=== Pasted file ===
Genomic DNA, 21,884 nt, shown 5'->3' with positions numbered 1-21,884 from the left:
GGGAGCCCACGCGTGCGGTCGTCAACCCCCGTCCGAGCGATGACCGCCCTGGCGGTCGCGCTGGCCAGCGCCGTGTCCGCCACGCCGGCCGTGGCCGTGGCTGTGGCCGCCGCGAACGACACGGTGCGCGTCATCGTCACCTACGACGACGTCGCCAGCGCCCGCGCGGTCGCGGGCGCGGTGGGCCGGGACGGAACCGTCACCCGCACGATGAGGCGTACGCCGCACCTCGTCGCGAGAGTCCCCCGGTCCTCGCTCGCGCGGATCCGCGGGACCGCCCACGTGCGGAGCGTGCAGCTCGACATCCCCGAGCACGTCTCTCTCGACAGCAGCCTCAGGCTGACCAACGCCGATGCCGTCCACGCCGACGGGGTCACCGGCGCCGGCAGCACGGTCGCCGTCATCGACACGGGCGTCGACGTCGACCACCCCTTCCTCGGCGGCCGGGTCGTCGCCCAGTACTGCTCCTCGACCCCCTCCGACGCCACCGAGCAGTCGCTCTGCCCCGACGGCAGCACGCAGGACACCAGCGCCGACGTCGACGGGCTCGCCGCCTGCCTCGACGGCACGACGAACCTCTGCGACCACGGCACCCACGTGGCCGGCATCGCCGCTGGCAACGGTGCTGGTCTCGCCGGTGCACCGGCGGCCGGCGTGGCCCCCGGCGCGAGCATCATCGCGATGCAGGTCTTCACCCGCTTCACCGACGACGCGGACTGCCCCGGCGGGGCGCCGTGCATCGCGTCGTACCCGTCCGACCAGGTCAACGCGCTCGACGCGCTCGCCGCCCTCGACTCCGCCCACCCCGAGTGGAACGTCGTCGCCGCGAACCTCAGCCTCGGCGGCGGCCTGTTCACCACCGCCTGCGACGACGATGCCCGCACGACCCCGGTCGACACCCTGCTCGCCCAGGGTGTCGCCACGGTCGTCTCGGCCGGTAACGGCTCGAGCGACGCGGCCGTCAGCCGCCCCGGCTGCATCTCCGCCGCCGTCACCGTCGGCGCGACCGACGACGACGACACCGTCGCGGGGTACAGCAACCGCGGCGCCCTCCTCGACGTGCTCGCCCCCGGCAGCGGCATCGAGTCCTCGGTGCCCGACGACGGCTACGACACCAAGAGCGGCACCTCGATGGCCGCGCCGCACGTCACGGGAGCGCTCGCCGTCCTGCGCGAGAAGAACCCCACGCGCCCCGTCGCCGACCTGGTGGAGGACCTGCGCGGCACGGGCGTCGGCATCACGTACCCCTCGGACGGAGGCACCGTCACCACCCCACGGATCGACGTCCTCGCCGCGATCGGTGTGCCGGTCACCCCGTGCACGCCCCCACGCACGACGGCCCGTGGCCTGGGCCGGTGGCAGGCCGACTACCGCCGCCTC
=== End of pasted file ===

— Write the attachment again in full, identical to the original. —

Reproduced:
Genomic DNA, 21,884 nt, shown 5'->3' with positions numbered 1-21,884 from the left:
GGGAGCCCACGCGTGCGGTCGTCAACCCCCGTCCGAGCGATGACCGCCCTGGCGGTCGCGCTGGCCAGCGCCGTGTCCGCCACGCCGGCCGTGGCCGTGGCTGTGGCCGCCGCGAACGACACGGTGCGCGTCATCGTCACCTACGACGACGTCGCCAGCGCCCGCGCGGTCGCGGGCGCGGTGGGCCGGGACGGAACCGTCACCCGCACGATGAGGCGTACGCCGCACCTCGTCGCGAGAGTCCCCCGGTCCTCGCTCGCGCGGATCCGCGGGACCGCCCACGTGCGGAGCGTGCAGCTCGACATCCCCGAGCACGTCTCTCTCGACAGCAGCCTCAGGCTGACCAACGCCGATGCCGTCCACGCCGACGGGGTCACCGGCGCCGGCAGCACGGTCGCCGTCATCGACACGGGCGTCGACGTCGACCACCCCTTCCTCGGCGGCCGGGTCGTCGCCCAGTACTGCTCCTCGACCCCCTCCGACGCCACCGAGCAGTCGCTCTGCCCCGACGGCAGCACGCAGGACACCAGCGCCGACGTCGACGGGCTCGCCGCCTGCCTCGACGGCACGACGAACCTCTGCGACCACGGCACCCACGTGGCCGGCATCGCCGCTGGCAACGGTGCTGGTCTCGCCGGTGCACCGGCGGCCGGCGTGGCCCCCGGCGCGAGCATCATCGCGATGCAGGTCTTCACCCGCTTCACCGACGACGCGGACTGCCCCGGCGGGGCGCCGTGCATCGCGTCGTACCCGTCCGACCAGGTCAACGCGCTCGACGCGCTCGCCGCCCTCGACTCCGCCCACCCCGAGTGGAACGTCGTCGCCGCGAACCTCAGCCTCGGCGGCGGCCTGTTCACCACCGCCTGCGACGACGATGCCCGCACGACCCCGGTCGACACCCTGCTCGCCCAGGGTGTCGCCACGGTCGTCTCGGCCGGTAACGGCTCGAGCGACGCGGCCGTCAGCCGCCCCGGCTGCATCTCCGCCGCCGTCACCGTCGGCGCGACCGACGACGACGACACCGTCGCGGGGTACAGCAACCGCGGCGCCCTCCTCGACGTGCTCGCCCCCGGCAGCGGCATCGAGTCCTCGGTGCCCGACGACGGCTACGACACCAAGAGCGGCACCTCGATGGCCGCGCCGCACGTCACGGGAGCGCTCGCCGTCCTGCGCGAGAAGAACCCCACGCGCCCCGTCGCCGACCTGGTGGAGGACCTGCGCGGCACGGGCGTCGGCATCACGTACCCCTCGGACGGAGGCACCGTCACCACCCCACGGATCGACGTCCTCGCCGCGATCGGTGTGCCGGTCACCCCGTGCACGCCCCCACGCACGACGGCCCGTGGCCTGGGCCGGTGGCAGGCCGACTACCGCCGCCTC